Sophie Skelton: “I think Bree is the glue that holds them together. The beautiful thing about Brianna being in their life is that she does make it more bearable for the two of them. I think for Claire she is that reminder of Jamie every day. I’m sure for Frank that was extremely difficult too. There’s a line in season three where Bree says, ‘Dad had to look at me every day. Did he hate me? I must remind him every day of the man who fathered me.’
There’s just a beautiful dynamic between the three of them, too. You see it in the graduation scene. Claire and Frank are genuinely so proud of Bree. I think for Brianna, Frank really, really was her dad. There’s so much love and respect and adoration there from Bree in terms of Frank. So, I think it creates a nice family dynamic for the three of them. I think Brianna’s really just held them together and made life a little more bearable I think for them, almost helped them bury their past a little bit even though it’s so abundantly clear every day because Brianna does resemble Jamie. I think at the same time, she allows them to have a semi happy life. I think that allows Frank to bury what he thought about Claire having an affair.”
How different was being in the whole season, not just the one in season one?
Sophie Skelton: “Yeah, it was really nice to be in a little bit more because we come in quite early on. It was nice to commence the season with everyone as opposed to coming in at the end of season two where everyone was ready to drop and here we are bounding in, fresh-faced ready to start. It was really nice. I’ve read the books and you end up living with the character from season to season anyway so even though there’s a long hiatus, you’re still prepping on the character, still thinking Brianna all the time. So, it was really nice to just be on set with them for a long time.”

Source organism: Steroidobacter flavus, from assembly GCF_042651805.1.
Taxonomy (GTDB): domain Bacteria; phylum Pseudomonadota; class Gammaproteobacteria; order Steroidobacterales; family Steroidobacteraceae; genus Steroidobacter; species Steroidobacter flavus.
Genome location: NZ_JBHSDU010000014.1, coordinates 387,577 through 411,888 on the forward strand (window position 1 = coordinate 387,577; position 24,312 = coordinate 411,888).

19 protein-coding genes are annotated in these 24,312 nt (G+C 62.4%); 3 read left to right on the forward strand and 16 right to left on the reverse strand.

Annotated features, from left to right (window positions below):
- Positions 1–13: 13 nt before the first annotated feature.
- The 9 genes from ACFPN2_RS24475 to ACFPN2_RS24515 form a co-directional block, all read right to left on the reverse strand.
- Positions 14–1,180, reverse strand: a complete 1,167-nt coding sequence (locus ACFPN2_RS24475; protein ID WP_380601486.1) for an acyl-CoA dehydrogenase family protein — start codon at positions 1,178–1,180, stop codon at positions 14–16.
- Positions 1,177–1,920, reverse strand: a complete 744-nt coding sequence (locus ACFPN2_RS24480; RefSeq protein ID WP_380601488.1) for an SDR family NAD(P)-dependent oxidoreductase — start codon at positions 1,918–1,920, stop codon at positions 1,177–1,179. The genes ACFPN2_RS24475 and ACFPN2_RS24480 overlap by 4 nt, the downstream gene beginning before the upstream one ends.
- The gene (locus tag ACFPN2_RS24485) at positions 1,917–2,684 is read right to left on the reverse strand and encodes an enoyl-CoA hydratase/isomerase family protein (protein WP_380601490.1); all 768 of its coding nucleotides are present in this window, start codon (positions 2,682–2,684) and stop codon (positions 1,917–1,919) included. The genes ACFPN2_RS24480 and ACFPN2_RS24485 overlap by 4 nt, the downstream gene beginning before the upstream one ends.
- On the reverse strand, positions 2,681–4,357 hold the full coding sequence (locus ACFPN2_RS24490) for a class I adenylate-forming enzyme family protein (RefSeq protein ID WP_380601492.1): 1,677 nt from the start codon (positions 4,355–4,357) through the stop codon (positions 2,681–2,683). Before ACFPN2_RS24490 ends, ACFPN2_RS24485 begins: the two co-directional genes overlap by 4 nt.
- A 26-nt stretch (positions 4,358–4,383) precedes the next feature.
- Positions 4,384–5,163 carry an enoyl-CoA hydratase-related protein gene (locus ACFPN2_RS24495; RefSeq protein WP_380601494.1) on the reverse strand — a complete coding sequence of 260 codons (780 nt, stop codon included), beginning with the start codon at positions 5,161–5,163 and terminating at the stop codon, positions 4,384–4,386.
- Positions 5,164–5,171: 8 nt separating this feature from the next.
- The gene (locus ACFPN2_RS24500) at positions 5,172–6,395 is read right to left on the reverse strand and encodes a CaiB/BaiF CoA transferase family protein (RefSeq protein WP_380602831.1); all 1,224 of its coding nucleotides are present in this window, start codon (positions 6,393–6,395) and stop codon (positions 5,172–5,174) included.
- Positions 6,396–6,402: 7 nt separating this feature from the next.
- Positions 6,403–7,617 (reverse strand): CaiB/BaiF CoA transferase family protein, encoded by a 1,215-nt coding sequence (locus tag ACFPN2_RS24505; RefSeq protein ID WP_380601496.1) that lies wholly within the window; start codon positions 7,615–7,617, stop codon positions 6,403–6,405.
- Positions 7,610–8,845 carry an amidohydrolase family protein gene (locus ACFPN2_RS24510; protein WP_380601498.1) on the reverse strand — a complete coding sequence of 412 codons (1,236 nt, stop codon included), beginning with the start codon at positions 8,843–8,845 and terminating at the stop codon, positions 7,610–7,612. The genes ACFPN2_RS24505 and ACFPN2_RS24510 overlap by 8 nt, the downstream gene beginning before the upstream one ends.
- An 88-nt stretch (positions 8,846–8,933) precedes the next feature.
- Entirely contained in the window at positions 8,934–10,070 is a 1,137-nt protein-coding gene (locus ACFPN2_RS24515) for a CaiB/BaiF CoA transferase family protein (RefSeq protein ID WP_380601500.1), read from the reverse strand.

You’re still playing a character in the past. How do you relate to a girl in the ‘60s?
Sophie Skelton: “I think for Bree she almost has that Claire element in that she’s a woman sort of out of her time. Brianna’s very modern for a ‘60s young woman because she’s intellectual like Claire. She’s a major in history, a really good university. ‘60s was kind of that really modern time where people start to experiment with, I’m not saying Brianna did, but drugs and sex and everything. People are really coming out of their shell in the ‘60s. So, I think it was good to bring a modern element into Brianna anyway but yeah, I did have to look at people in the ‘60s and how they would act, how they hold themselves. Especially for Bree because she’s not your average woman in the ‘60s. It was rare that women went to university then, so she has a pride about her which I think is a very, very good example of the time, really.”
What are some modern words you have to keep out of your vocabulary in the ‘60s?
Sophie Skelton: “I think also for me, because I have a very different vocabulary to Americans anyway, a lot of the time I’ll say things and Americans are just like, ‘What on earth are you talking about?’ I think for Bree, luckily, so there’s nothing you have to think about. There’s a nice bit in the series where Claire says f*** or something and that’s in the book. At the time, even Bree is sort of, ‘Mom, I can’t believe you’re saying that.’ If you look at American girls now, they say ‘like’ a lot or things like that. I think for Bree, that’s not really in her vocabulary.”